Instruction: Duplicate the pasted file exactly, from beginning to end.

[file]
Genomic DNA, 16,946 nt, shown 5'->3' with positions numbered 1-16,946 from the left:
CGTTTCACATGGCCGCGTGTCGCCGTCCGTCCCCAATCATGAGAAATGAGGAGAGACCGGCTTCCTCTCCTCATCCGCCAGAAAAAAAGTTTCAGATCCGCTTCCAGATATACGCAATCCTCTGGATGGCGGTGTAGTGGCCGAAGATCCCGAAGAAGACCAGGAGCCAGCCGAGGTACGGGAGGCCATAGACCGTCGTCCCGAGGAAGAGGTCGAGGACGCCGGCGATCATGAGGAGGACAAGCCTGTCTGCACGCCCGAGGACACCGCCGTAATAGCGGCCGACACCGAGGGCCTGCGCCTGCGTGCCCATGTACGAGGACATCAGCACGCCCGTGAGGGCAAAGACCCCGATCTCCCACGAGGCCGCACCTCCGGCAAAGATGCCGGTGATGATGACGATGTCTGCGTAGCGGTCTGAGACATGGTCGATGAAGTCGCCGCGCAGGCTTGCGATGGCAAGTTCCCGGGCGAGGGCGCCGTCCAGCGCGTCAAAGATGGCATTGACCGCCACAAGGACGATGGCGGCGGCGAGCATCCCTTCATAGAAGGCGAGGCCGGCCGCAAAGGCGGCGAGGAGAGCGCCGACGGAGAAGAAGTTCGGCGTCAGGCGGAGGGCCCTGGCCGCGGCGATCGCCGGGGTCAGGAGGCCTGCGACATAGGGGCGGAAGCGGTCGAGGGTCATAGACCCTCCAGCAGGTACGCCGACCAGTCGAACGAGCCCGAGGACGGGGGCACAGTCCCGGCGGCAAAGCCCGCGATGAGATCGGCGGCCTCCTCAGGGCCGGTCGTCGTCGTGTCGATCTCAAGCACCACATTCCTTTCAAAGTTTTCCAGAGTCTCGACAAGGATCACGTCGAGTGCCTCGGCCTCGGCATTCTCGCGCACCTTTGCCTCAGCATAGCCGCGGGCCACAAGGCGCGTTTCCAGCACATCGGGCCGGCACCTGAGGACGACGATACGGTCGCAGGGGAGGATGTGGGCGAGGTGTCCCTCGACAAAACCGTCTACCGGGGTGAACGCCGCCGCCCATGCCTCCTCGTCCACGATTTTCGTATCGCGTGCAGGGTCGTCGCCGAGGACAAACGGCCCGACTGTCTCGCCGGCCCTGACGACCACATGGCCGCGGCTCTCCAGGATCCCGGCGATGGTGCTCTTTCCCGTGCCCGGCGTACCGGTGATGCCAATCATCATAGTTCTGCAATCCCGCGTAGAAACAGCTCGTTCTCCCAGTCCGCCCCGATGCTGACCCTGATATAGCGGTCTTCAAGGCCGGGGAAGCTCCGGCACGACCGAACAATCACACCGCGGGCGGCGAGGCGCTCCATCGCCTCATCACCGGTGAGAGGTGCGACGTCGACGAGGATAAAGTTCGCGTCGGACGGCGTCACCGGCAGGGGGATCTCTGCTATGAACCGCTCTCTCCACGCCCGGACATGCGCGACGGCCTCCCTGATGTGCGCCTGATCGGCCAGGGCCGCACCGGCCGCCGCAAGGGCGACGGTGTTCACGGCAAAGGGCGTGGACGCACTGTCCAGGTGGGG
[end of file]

Genomic DNA, 16,946 nt, shown 5'->3' with positions numbered 1-16,946 from the left:
CGTTTCACATGGCCGCGTGTCGCCGTCCGTCCCCAATCATGAGAAATGAGGAGAGACCGGCTTCCTCTCCTCATCCGCCAGAAAAAAAGTTTCAGATCCGCTTCCAGATATACGCAATCCTCTGGATGGCGGTGTAGTGGCCGAAGATCCCGAAGAAGACCAGGAGCCAGCCGAGGTACGGGAGGCCATAGACCGTCGTCCCGAGGAAGAGGTCGAGGACGCCGGCGATCATGAGGAGGACAAGCCTGTCTGCACGCCCGAGGACACCGCCGTAATAGCGGCCGACACCGAGGGCCTGCGCCTGCGTGCCCATGTACGAGGACATCAGCACGCCCGTGAGGGCAAAGACCCCGATCTCCCACGAGGCCGCACCTCCGGCAAAGATGCCGGTGATGATGACGATGTCTGCGTAGCGGTCTGAGACATGGTCGATGAAGTCGCCGCGCAGGCTTGCGATGGCAAGTTCCCGGGCGAGGGCGCCGTCCAGCGCGTCAAAGATGGCATTGACCGCCACAAGGACGATGGCGGCGGCGAGCATCCCTTCATAGAAGGCGAGGCCGGCCGCAAAGGCGGCGAGGAGAGCGCCGACGGAGAAGAAGTTCGGCGTCAGGCGGAGGGCCCTGGCCGCGGCGATCGCCGGGGTCAGGAGGCCTGCGACATAGGGGCGGAAGCGGTCGAGGGTCATAGACCCTCCAGCAGGTACGCCGACCAGTCGAACGAGCCCGAGGACGGGGGCACAGTCCCGGCGGCAAAGCCCGCGATGAGATCGGCGGCCTCCTCAGGGCCGGTCGTCGTCGTGTCGATCTCAAGCACCACATTCCTTTCAAAGTTTTCCAGAGTCTCGACAAGGATCACGTCGAGTGCCTCGGCCTCGGCATTCTCGCGCACCTTTGCCTCAGCATAGCCGCGGGCCACAAGGCGCGTTTCCAGCACATCGGGCCGGCACCTGAGGACGACGATACGGTCGCAGGGGAGGATGTGGGCGAGGTGTCCCTCGACAAAACCGTCTACCGGGGTGAACGCCGCCGCCCATGCCTCCTCGTCCACGATTTTCGTATCGCGTGCAGGGTCGTCGCCGAGGACAAACGGCCCGACTGTCTCGCCGGCCCTGACGACCACATGGCCGCGGCTCTCCAGGATCCCGGCGATGGTGCTCTTTCCCGTGCCCGGCGTACCGGTGATGCCAATCATCATAGTTCTGCAATCCCGCGTAGAAACAGCTCGTTCTCCCAGTCCGCCCCGATGCTGACCCTGATATAGCGGTCTTCAAGGCCGGGGAAGCTCCGGCACGACCGAACAATCACACCGCGGGCGGCGAGGCGCTCCATCGCCTCATCACCGGTGAGAGGTGCGACGTCGACGAGGATAAAGTTCGCGTCGGACGGCGTCACCGGCAGGGGGATCTCTGCTATGAACCGCTCTCTCCACGCCCGGACATGCGCGACGGCCTCCCTGATGTGCGCCTGATCGGCCAGGGCCGCACCGGCCGCCGCAAGGGCGACGGTGTTCACGGCAAAGGGCGTGGACGCACTGTCCAGGTGGGG